No. 3 Cal women’s swim has taken its mark, gotten set and gone four times now on its home turf. The Bears have been perfect in 2017, marking their fifth consecutive win Wednesday against San Jose State. The victory over the Spartans was simply one of the many steps the team has taken to show that it is ready to show off its moves at the big dance — but looking forward, there lies one hurdle ahead of it that may be too tall to tackle.
The San Jose meet was a bit unorthodox — races were untraditional lengths, swimmers competed in off events — but a little fun may have been just what the Bears needed after a trying three months of swimming.
A lot of things are fun, but few topple the sweet taste of victory, and it is safe to say that the Spartans may have experienced more sour than sweet. Cal handed San Jose its first one-on-one loss of the season, 132-78; the Spartans are now 0-3 when facing the Bears.
Cal took first in every event except for the 150-yard backstroke, but that race did not feature any of the Bears’ heavy hitters, and even at that, senior Colleen Humel of San Jose only hit the wall four hundredths of a second faster than sophomore Aislinn Light of Cal.
Sophomore Abbey Weitzeil came away with a combination of two relay wins and one individual win at the meet. She blew away her competition in the 150 free, in which she hit the wall more than five seconds before the second-place finisher, with a time of 1:18.74.
Juniors Katie McLaughlin and Amy Bilquist also took home three total first-place finishes of their own, and they pulled out a win together in the 250 free relay along with junior Jenna Campbell and Light.
The singular spotlight for Bilquist came in the 50 freestyle, in which she etched in a time of 23.28; McLaughlin had her time to shine in the 300 free, in which she smoked the competition by seven seconds.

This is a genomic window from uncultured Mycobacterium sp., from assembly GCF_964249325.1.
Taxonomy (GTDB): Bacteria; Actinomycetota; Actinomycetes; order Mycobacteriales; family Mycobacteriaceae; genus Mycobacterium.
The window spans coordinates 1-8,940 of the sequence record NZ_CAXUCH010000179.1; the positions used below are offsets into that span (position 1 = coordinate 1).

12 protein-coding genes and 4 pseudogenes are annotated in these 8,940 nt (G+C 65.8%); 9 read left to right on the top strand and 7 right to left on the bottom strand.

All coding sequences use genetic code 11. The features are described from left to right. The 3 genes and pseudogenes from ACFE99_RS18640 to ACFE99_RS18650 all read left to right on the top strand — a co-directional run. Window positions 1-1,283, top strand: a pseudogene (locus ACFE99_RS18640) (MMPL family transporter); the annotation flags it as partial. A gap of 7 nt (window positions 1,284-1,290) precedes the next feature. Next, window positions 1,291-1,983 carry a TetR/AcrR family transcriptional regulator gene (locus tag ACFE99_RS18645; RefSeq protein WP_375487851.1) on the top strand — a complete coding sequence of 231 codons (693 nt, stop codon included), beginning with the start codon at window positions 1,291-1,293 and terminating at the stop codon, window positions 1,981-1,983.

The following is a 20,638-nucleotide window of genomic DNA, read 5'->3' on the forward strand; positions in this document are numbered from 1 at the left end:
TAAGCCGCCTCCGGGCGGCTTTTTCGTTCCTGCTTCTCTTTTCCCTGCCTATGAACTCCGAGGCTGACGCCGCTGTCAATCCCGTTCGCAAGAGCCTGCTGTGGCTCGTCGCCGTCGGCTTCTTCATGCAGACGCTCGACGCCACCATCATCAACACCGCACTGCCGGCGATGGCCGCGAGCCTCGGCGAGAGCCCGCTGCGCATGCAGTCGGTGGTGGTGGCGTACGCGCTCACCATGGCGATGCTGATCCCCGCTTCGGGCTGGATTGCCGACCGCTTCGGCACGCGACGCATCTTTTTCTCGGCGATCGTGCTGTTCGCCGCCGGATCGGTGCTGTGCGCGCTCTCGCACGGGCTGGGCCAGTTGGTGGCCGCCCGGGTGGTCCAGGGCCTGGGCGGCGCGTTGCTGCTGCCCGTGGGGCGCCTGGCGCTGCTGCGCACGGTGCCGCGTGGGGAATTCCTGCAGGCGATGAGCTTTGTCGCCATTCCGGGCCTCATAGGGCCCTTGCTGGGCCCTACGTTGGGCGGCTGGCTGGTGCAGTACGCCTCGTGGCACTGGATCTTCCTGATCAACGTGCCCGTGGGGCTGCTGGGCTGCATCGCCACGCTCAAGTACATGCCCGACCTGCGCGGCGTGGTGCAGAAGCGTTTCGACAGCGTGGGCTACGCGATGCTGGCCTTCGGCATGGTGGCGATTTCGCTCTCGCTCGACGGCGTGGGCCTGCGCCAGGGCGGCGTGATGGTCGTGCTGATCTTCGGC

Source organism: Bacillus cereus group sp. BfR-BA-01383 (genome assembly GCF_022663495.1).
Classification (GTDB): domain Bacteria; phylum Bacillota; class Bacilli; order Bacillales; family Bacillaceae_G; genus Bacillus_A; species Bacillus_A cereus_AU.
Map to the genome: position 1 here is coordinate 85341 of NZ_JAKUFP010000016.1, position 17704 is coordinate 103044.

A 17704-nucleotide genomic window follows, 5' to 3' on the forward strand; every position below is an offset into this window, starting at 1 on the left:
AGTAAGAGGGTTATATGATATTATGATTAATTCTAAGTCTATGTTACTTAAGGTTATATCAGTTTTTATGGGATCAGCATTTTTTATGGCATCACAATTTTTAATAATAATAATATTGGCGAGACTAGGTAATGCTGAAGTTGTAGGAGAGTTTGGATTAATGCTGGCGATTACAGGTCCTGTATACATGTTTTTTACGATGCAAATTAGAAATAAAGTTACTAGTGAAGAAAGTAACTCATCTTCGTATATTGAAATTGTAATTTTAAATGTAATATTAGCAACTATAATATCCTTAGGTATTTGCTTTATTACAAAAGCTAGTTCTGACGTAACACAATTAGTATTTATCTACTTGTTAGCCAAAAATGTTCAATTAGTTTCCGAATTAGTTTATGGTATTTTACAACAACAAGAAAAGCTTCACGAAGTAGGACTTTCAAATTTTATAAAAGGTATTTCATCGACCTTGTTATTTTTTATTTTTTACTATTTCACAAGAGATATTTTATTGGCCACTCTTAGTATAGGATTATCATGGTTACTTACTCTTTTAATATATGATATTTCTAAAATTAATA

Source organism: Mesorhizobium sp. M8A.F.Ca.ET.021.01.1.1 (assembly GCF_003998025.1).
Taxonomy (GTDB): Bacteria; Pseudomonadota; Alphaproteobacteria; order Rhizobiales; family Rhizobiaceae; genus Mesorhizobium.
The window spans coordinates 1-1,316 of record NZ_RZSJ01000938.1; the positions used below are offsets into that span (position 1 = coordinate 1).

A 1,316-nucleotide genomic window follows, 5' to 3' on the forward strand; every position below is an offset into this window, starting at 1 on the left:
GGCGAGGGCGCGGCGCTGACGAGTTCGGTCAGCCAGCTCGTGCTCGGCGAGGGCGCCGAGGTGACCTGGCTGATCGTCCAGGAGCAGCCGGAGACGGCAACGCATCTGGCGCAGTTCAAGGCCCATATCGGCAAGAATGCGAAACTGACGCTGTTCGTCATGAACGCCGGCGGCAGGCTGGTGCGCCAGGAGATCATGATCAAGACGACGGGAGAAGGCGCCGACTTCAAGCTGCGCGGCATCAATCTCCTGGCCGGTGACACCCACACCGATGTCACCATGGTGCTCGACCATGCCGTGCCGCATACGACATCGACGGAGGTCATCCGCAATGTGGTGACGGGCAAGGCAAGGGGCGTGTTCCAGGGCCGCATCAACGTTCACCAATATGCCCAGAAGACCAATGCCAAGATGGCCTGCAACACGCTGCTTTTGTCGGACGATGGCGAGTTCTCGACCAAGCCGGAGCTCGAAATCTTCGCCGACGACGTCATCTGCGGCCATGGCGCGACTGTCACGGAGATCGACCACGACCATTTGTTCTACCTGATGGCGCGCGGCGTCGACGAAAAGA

There was not one lone star of the meet for the Bears; rather, all the team’s swimmers did what they were supposed to do. This fact does not come as a surprise, however, as Cal has largely stressed that their swimmers be well-rounded and thick-skinned throughout the entire season.
But one star was missing. For the second meet in a row, junior Kathleen Baker did not suit up for Cal because of the less rigorous nature of the meet. Her absence may have been in favor of extra rest before conference play starts up again in January.
As the Bears look ahead to the remainder of their season, they have two more opponents to defeat in order to extend their home record to a final 6-0. They have five more battles to win to reach a perfect 10-0 on the year. And then they go to war at nationals.
Cal is capable of going undefeated at home and is capable of having a stellar performance at nationals, but its kryptonite is the team in cardinal red that will await them in its last meet of the regular season.
After the Bears return from break, they will head into their remaining Pac-12 meets, and they will face Stanford on Feb. 10. Last year, the Cardinal beat Cal at home and defeated them again at nationals. At the time, Stanford was No. 1 and Cal was No. 2.
To look ahead so far in the season may be a little foolish — sports are a game-by-game business. But even though Stanford recently dropped to No. 2 in the rankings, it is the school to beat. If Cal is at its best, with a healthy Baker back, and can conquer the Cardinal, it has a chance at being No. 1. The road to No. 1 kicks off in January, when the Bears host the Arizona State Sun Devils.
Christie Aguilar is an assistant sports editor. Contact her at [email protected].